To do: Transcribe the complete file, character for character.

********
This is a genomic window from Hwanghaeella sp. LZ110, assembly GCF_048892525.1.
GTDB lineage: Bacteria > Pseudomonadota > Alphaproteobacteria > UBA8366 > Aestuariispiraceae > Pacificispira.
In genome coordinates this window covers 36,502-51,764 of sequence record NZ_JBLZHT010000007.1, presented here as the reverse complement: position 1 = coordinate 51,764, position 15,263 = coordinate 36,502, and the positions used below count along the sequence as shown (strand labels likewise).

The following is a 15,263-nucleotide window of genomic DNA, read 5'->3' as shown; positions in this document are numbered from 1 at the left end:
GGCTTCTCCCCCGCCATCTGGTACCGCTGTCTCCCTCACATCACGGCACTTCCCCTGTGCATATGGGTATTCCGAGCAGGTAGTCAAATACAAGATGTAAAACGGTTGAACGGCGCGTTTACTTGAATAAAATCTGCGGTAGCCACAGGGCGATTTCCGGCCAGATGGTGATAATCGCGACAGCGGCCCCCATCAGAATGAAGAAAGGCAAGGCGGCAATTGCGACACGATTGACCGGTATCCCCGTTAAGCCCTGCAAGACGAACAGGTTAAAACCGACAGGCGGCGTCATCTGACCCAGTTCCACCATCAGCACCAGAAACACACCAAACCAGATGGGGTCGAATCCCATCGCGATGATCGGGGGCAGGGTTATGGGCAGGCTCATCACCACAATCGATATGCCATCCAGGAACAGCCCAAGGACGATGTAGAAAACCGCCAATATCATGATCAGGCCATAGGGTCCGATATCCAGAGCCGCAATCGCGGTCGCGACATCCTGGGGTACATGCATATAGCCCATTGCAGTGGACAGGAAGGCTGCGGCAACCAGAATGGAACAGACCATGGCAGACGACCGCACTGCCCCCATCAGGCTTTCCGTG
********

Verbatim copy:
This is a genomic window from Hwanghaeella sp. LZ110, assembly GCF_048892525.1.
GTDB lineage: Bacteria > Pseudomonadota > Alphaproteobacteria > UBA8366 > Aestuariispiraceae > Pacificispira.
In genome coordinates this window covers 36,502-51,764 of sequence record NZ_JBLZHT010000007.1, presented here as the reverse complement: position 1 = coordinate 51,764, position 15,263 = coordinate 36,502, and the positions used below count along the sequence as shown (strand labels likewise).

The following is a 15,263-nucleotide window of genomic DNA, read 5'->3' as shown; positions in this document are numbered from 1 at the left end:
GGCTTCTCCCCCGCCATCTGGTACCGCTGTCTCCCTCACATCACGGCACTTCCCCTGTGCATATGGGTATTCCGAGCAGGTAGTCAAATACAAGATGTAAAACGGTTGAACGGCGCGTTTACTTGAATAAAATCTGCGGTAGCCACAGGGCGATTTCCGGCCAGATGGTGATAATCGCGACAGCGGCCCCCATCAGAATGAAGAAAGGCAAGGCGGCAATTGCGACACGATTGACCGGTATCCCCGTTAAGCCCTGCAAGACGAACAGGTTAAAACCGACAGGCGGCGTCATCTGACCCAGTTCCACCATCAGCACCAGAAACACACCAAACCAGATGGGGTCGAATCCCATCGCGATGATCGGGGGCAGGGTTATGGGCAGGCTCATCACCACAATCGATATGCCATCCAGGAACAGCCCAAGGACGATGTAGAAAACCGCCAATATCATGATCAGGCCATAGGGTCCGATATCCAGAGCCGCAATCGCGGTCGCGACATCCTGGGGTACATGCATATAGCCCATTGCAGTGGACAGGAAGGCTGCGGCAACCAGAATGGAACAGACCATGGCAGACGACCGCACTGCCCCCATCAGGCTTTCCGTG